Gramophone Record of the Year
When at last it was revealed what Mahler's final intentions were regarding the ordering of the inner movements of his Sixth Symphony, 90 years of theory, history, and performance practice went right out the window. For theorists, it altered the harmonic structure of Mahler's A minor Symphony. For historians, it modified the meaning of Mahler's "Tragic" Symphony. For players and conductors, it changed the musical progress of Mahler's Sixth Symphony. For listeners, it made Mahler's deepest and darkest symphony even deeper and darker. With the achingly nostalgic Andante moderato now coming before the bitingly bitter Scherzo, the triumph of the opening Allegro energico sounds even more hollow and empty and the collapse of the closing Allegro moderato sounds even more final and total.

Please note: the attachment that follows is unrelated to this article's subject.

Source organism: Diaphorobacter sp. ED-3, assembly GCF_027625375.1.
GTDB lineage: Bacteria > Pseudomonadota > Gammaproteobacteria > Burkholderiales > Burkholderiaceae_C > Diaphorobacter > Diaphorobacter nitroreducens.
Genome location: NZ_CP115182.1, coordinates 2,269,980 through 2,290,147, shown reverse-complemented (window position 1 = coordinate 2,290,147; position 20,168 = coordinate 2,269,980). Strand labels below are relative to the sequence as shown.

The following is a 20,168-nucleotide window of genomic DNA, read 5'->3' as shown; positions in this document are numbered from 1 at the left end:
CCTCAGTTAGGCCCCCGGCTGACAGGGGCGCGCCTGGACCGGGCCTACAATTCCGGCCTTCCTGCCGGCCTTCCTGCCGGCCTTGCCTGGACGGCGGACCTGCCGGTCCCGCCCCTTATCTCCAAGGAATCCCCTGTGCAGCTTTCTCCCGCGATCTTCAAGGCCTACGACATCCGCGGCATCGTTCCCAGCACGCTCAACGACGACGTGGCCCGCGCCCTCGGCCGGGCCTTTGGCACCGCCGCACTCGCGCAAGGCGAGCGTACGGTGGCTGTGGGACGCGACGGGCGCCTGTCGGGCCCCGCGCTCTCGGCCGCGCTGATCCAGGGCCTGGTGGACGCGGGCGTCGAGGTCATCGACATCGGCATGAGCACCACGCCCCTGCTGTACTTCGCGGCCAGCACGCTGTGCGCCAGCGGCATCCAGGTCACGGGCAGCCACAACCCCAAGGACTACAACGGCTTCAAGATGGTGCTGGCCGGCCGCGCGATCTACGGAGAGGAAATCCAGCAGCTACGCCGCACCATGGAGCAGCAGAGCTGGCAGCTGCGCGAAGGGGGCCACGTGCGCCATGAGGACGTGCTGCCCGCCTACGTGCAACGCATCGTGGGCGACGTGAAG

For most of his career, Claudio Abbado had performed Mahler's Sixth in the then-standard ordering of Scherzo -- Andante and the results were completely convincing. But with this June 2004 recording with the Berlin Philharmonic, Abbado has adopted the Andante -- Scherzo ordering and the results are absolutely compelling. Abbado has always been one of the finest virtuoso conductors of the past half century, but his interpretations have grown more passionate over the years, even to the point of violence, and this Sixth may be the most violently passionate recording he has ever made. Indeed, the unrelenting intensity, unbearable concentration, and overwhelming power in Abbado's interpretation make it one of the most devastating performances of the work ever recorded. The Berlin plays with stunning virtuosity, tremendous dedication, and unconditional love. DG's sound is warm, clear, and real, but just a little bit distant.